“Working with the special needs kids had never been a focus of mine, but the last two projects I’d done I ended up working with them,” Eppler said. “Going there and having an interest in health care, I could see that these kids were not being treated the way that they should be. There aren’t nurses taking care of them, just caretakers. They aren’t getting fed well and aren’t getting the exercise they need and the treatments they need. A kid with epilepsy might not have brain damage if they were being treated better or fed better. It made me want to work with these kids and see what I can do, even though I wasn’t trained, either.
“In Pokara, Nepal, I helped the kids be more self-sufficient, teaching them how to open jars and tell people by pointing what they wanted to do. I helped them be able to verbalize things better, which wasreally helpful for those kids and helped them function a little better on their own.
“In South Africa, we stayed in an apartment, kind of dorm-style, in Gordons Bay near Cape Town, which was a 10-minute walk from the Nomzamo township. We were living in a nice apartment complex and literally ten minutes away, two families are living in a shipping container with six or more people living and sleeping there.
“This one girl that I was working with at the Ikayalethemba orphanage, Aseza, had a mild condition, but had a lot of behavioral problems. She was always disrupting the group and being punished for it. It was my idea to separate her and give her a one-on-one tutoring, which is what they would probably do with someone like her in an American classroom. I started doing one-on-one tutoring, taking her to a special room and making her feel special about it. We got really attached to one another, because she never had that bond before where people were actually giving her attention, wanting her to learn and giving her some love.”
Even when she was 8,000 miles from Charlottesville, Eppler still knew that lacrosse needed to be a focus. She found some inventive ways to keep up her offseason training.
“In Nepal, I shared a tiny room where our two beds barely fit in there, but I would do Insanity in there. I would go for runs. They thought I was nuts. In South Africa, at first I was doing Insanity outside, and then I would do our 240’s. I measured out 120 yards and I would literally sprint on the road. They also thought I was nuts. People don’t do that there. I’m a woman and I’m in shorts and t-shirt and athletic gear, which people aren’t really in, and I’m sprinting on the side of the road like a crazy person, at night, dodging the cars, but then I found a gym. I did some lifting and treadmill workouts with a kilometer treadmill, which was a little bit of an adjustment at first. I was running on Speed 7, and I was barely even walking, and then I figured out it was in kilometers.”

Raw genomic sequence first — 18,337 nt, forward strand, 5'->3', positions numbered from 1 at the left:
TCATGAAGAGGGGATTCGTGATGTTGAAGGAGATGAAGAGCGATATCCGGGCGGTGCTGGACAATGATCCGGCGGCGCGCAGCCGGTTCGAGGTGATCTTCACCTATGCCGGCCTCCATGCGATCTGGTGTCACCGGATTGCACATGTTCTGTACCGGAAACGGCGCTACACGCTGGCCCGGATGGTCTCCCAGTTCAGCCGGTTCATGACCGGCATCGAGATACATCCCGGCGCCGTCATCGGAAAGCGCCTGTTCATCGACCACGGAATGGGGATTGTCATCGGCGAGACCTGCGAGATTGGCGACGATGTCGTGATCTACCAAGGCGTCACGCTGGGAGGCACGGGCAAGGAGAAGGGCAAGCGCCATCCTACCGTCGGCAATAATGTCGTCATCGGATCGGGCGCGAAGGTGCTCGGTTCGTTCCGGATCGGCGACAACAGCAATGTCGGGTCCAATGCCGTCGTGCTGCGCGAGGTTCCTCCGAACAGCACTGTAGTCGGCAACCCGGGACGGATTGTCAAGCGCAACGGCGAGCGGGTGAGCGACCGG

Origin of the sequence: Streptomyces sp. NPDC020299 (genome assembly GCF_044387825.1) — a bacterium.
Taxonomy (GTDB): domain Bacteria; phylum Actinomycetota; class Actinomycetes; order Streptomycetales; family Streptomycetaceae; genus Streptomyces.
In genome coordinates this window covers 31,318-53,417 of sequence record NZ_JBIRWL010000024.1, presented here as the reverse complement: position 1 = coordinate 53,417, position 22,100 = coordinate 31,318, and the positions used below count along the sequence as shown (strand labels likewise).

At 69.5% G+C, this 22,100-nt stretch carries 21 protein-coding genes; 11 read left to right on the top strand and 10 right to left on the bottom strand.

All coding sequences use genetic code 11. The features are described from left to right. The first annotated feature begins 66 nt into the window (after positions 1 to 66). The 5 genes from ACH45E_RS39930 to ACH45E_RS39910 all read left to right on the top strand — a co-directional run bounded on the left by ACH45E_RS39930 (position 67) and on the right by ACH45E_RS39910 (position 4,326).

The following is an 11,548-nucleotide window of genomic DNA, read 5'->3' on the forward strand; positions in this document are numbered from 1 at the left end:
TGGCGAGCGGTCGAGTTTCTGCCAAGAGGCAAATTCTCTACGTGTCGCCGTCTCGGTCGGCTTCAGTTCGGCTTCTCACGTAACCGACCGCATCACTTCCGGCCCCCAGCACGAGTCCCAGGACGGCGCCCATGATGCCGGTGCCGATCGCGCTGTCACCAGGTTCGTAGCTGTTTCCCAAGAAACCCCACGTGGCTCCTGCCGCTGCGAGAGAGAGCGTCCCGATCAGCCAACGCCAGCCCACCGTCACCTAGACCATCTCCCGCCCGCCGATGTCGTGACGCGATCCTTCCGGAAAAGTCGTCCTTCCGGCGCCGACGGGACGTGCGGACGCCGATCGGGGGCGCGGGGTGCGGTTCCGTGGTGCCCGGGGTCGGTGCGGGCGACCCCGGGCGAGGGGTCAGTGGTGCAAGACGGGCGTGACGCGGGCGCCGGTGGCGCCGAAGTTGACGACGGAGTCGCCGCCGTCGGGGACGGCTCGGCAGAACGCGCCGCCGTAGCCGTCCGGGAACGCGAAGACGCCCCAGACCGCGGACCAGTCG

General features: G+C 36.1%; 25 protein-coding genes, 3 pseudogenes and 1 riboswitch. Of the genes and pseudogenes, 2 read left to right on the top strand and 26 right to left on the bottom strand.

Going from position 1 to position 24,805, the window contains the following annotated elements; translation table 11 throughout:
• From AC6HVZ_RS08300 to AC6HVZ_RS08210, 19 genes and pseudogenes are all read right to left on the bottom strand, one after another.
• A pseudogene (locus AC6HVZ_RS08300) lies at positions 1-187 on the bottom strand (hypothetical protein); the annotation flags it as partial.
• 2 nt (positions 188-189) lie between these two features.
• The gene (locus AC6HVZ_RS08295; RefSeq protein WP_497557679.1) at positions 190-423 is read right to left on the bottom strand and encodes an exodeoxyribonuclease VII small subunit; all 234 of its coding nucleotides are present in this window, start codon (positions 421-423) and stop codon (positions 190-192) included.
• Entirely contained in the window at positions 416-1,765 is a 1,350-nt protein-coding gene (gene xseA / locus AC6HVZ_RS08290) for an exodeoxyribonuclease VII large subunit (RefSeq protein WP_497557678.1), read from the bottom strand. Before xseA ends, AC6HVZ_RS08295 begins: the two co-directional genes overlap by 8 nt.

This coming summer, Eppler will be doing an internship for her masters program. She wants to return to South Africa, but if that doesn’t work out, she has also applied for an internship in the Dominican Republic. Before that, though, her focus is clearly centered on lacrosse.
“I really love playing, so I don’t care what position I play. I’d even play goalie. As long as I get to play and be in that competitiveness.”
“Thank you to my parents. My mom has not only been my role model, but she has also been there for me in every single way you could possibly imagine since I was a baby. My mom comes to all of my games. She is my biggest fan. She tells me what I’m doing right and wrong. My dad is always supporting me and is a role model as well. He is extremely smart and talented and always looking out for me and supporting me. To Colleen and Julie, I couldn’t have asked for a better program, school or coaches. My past four years here, our team has been through ups and downs. I know that Colleen and Julie have always supported me and been there for me. If I have ever had a problem, I could always talk to them about it. Really caring and I have enjoyed having them as my coaches.
“Thank you to my team because I couldn’t ask for better teammates and friends. And finally, thank you to [Athletic Trainer] Blair Moore. She has had to deal with me for four years always having treatment. My four years wouldn’t be the same without her constant love and support for me. I thank her so much.”